Aug 5, 2008
The New Jersey Committee of the Garden Club of America made a $5,000 donation to the Durand-Hedden House in 2008, enabling us to make a number of changes on the grounds seen and unseen.
Most prominent are the bridges. The old bridge across the stream, built in the 1950s, was been transformed into a "garden feature" to be viewed and appreciated, rather than used. The concrete pad had lifted up from the pressure of a large root from the adjacent elm tree. Although the root still crosses the bridge, it is now surrounded by an attractive arrangement of cobblestones and rocks.
Farther up the hill now is a functional wooden bridge. When we turned to Bill McMillen, Restoration Supervisor at Historic Richmondtown, for ideas he suggested a king post bridge, which has its origins in the 18th century. He said it was a classic bridge design that was popular into the 20th century – a perfect fit for the House. Island Housewrights made the bridge of white oak, using mortise-lapped construction with handmade rose-head nails.
The walls of the stream, which had collapsed, were rebuilt by Harrington Construction, which graciously donated its time. The Garden Club of the Oranges is going to spend the remaining money helping us landscape the bridge a bit.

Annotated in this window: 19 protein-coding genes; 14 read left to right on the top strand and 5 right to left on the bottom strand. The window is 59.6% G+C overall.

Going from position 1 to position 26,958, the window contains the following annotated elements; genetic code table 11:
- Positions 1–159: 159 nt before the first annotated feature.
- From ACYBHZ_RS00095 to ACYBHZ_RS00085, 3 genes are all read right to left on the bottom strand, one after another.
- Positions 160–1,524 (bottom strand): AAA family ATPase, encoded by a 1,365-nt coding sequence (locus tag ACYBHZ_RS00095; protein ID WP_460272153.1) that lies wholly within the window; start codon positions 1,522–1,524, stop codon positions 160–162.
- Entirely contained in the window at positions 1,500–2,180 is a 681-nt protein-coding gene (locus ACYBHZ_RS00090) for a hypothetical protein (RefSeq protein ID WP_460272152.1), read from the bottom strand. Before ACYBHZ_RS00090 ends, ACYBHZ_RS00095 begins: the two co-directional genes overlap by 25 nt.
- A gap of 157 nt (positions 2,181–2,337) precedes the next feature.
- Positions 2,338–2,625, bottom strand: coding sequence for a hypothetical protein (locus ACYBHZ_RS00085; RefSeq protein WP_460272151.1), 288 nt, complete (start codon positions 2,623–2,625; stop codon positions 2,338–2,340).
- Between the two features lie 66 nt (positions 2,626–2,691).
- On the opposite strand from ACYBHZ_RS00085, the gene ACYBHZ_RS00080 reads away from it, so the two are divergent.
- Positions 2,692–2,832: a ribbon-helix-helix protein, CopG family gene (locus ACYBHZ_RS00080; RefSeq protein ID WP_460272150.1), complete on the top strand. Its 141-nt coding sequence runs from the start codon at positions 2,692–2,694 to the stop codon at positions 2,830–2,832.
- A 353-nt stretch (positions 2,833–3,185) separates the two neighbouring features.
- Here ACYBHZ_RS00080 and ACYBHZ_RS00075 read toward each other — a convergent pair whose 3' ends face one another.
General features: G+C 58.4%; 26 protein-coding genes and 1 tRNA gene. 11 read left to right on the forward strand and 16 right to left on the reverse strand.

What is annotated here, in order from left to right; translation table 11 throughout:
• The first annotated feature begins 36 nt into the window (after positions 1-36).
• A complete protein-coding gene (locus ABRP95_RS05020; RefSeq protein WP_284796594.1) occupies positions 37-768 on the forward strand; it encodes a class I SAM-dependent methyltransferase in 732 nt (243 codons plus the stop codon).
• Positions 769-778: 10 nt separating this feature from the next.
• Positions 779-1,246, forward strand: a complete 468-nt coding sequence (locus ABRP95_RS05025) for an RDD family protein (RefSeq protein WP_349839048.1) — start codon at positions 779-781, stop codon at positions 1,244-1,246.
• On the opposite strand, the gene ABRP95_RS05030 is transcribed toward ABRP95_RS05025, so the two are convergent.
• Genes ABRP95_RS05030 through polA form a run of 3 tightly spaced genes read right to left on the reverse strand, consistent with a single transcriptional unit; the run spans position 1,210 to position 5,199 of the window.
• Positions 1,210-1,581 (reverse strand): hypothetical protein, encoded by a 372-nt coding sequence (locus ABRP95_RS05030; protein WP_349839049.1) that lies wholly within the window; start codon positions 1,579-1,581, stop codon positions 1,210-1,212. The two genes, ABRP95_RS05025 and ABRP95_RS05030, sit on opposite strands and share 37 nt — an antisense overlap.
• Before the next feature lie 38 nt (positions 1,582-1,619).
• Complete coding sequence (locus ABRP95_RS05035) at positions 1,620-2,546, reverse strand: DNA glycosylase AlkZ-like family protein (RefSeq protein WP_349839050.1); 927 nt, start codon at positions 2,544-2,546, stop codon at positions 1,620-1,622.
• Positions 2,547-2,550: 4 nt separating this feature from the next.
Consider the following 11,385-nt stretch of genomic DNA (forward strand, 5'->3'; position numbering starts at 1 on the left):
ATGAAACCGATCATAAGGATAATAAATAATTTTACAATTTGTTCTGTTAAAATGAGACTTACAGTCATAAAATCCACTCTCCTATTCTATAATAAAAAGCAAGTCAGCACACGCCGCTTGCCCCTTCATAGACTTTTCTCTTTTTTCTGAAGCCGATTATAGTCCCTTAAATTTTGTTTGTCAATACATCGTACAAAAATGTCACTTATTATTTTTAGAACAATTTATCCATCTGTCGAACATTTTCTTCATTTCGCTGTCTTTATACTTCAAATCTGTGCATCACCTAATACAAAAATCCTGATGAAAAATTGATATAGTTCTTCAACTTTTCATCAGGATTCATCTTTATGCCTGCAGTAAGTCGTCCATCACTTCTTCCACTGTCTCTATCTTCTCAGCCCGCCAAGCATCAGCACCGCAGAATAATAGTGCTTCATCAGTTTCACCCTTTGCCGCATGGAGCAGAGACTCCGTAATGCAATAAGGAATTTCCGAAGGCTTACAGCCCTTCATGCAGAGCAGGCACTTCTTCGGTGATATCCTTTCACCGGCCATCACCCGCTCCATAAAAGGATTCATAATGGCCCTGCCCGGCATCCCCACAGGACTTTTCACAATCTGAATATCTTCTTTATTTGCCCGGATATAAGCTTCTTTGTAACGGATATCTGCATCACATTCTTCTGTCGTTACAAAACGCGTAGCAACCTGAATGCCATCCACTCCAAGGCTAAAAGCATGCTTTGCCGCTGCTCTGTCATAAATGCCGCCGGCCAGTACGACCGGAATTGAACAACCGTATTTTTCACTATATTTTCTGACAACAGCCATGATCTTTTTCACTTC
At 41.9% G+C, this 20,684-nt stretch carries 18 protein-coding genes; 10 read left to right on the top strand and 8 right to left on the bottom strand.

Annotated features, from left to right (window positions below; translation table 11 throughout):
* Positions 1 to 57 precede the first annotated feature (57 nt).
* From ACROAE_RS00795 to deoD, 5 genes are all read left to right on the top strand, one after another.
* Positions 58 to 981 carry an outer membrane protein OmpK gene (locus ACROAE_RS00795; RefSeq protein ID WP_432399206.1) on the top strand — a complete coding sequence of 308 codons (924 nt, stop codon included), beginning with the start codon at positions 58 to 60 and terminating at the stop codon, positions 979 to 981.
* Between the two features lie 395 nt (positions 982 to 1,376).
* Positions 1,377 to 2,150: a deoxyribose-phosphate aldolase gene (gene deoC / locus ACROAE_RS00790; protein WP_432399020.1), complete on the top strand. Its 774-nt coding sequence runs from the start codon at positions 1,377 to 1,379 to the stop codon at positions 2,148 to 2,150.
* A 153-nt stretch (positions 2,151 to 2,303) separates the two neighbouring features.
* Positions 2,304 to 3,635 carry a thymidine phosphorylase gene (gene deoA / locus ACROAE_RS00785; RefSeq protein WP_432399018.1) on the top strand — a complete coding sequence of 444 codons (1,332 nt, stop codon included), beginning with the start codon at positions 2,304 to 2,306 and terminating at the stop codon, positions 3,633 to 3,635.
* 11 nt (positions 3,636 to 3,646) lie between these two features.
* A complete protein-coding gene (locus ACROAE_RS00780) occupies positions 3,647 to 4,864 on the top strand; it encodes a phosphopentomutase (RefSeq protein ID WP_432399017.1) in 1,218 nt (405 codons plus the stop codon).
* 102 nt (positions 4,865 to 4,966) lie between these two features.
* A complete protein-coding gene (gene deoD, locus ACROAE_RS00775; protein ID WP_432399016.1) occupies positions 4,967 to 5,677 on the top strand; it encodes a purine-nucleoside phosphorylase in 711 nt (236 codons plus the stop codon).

The grant also paid for materials to rebuild the cedar post trellis for the wisteria outside the back porch. Jonathan Poor volunteered his time and construction talents.
We thank the Garden Club of the Oranges and the NJ Committee of the Garden Club of America for their generous assistance and support.
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January 23, 2022, 2:00 PM
Join Durand-Hedden via Zoom at 2pm to learn about the many birds that winter in New Jersey and find out how to get started in birding, including being able to correctly identify birds and how to set up a citizen science project in your backyard. The presentation will be virtual only. The House and Country Store will not be open.
Meeting ID: 849 8325 5059
Slavery in New Jersey: A Troubled History is an illustrated 40-page book that traces the evolution of slavery in New Jersey, which began with Dutch settlement in the seventeenth century and continued through the end of the Civil War.